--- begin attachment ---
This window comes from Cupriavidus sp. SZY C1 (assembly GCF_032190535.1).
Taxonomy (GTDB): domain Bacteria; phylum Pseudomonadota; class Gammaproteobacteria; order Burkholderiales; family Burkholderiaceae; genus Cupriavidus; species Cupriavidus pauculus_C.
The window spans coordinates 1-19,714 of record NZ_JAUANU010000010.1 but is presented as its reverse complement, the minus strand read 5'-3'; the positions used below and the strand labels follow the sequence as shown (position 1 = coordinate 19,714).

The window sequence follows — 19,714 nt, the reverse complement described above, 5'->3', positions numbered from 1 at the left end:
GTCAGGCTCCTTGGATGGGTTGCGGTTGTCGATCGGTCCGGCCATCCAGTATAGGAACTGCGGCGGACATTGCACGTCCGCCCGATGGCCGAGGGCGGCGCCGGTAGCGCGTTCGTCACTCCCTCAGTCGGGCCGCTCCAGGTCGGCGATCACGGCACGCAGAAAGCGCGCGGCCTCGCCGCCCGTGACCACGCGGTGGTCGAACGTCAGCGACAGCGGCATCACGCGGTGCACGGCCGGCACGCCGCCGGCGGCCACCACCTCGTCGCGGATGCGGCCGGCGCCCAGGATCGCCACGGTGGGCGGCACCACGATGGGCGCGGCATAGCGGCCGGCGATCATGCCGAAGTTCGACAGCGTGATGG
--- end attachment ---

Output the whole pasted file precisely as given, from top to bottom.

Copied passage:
This window comes from Cupriavidus sp. SZY C1 (assembly GCF_032190535.1).
Taxonomy (GTDB): domain Bacteria; phylum Pseudomonadota; class Gammaproteobacteria; order Burkholderiales; family Burkholderiaceae; genus Cupriavidus; species Cupriavidus pauculus_C.
The window spans coordinates 1-19,714 of record NZ_JAUANU010000010.1 but is presented as its reverse complement, the minus strand read 5'-3'; the positions used below and the strand labels follow the sequence as shown (position 1 = coordinate 19,714).

The window sequence follows — 19,714 nt, the reverse complement described above, 5'->3', positions numbered from 1 at the left end:
GTCAGGCTCCTTGGATGGGTTGCGGTTGTCGATCGGTCCGGCCATCCAGTATAGGAACTGCGGCGGACATTGCACGTCCGCCCGATGGCCGAGGGCGGCGCCGGTAGCGCGTTCGTCACTCCCTCAGTCGGGCCGCTCCAGGTCGGCGATCACGGCACGCAGAAAGCGCGCGGCCTCGCCGCCCGTGACCACGCGGTGGTCGAACGTCAGCGACAGCGGCATCACGCGGTGCACGGCCGGCACGCCGCCGGCGGCCACCACCTCGTCGCGGATGCGGCCGGCGCCCAGGATCGCCACGGTGGGCGGCACCACGATGGGCGCGGCATAGCGGCCGGCGATCATGCCGAAGTTCGACAGCGTGATGG